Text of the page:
• a significant proportion of the population will never be able to afford insurance, and will therefore will never be able to afford health care, thus insuring that they either go untreated or get treatment at artificially elevated costs at public expense.

During the past two weeks there has been an excellent summer course taught at University of New Mexico called Traditional medicine without borders: Curanderismo in the Southwest and Mexico. One theme that has emerged as the various Mexican and Native American healers have spoken of their practices is that a true healer never has a customer. Customers pay. If they don't pay, they do not get services. Traditional healers treat anyone who requires treatment. If the person treated is able to make a voluntary donation, then a donation is made. But patients are never turned away simply because they are not able to make a donation, or do not wish to make a donation.

A second theme that emerges is that all healing is done in a spirit of love. People who are suffering from physical and emotional stress tend not to heal as well or as quickly as people who are more tranquil and at peace. The American for-profit health-care system is not based on a spirit of love, nor is it a system that makes people calm and at ease. It is, therefore, not a system that does a very good job of curing people of illness. It is the antithesis of a healing system.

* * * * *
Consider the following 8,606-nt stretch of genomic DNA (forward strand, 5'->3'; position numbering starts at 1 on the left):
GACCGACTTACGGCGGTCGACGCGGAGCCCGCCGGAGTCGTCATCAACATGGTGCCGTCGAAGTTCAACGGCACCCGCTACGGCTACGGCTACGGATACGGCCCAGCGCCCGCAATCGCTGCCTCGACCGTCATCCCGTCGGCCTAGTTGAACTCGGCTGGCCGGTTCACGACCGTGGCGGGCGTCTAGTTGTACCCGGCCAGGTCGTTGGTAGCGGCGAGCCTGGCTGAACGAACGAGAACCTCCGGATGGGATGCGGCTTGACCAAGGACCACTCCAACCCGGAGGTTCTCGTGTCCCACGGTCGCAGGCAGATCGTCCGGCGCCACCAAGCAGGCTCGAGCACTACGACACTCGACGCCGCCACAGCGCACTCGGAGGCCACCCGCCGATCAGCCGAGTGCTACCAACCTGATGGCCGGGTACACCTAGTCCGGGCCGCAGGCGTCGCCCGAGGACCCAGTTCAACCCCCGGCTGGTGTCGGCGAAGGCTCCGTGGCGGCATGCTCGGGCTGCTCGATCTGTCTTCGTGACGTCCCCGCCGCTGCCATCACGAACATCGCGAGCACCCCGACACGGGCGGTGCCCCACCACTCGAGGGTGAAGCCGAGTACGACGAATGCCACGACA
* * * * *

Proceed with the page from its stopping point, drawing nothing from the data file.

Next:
Why Americans settle for one of the worst and most expensive health-care systems in the industrialized world would be a mystery if it were not for the fact that people motivated by a craving for money are very good at manipulating beliefs. The American medical establishment has carefully manipulated both the beliefs and the emotions of the American people. They will continue to do so until Americans stand up and say “Enough!” It's an easy word to pronounce. Let's just say it.

Tuesday, July 21, 2009

On owning a hole in the ground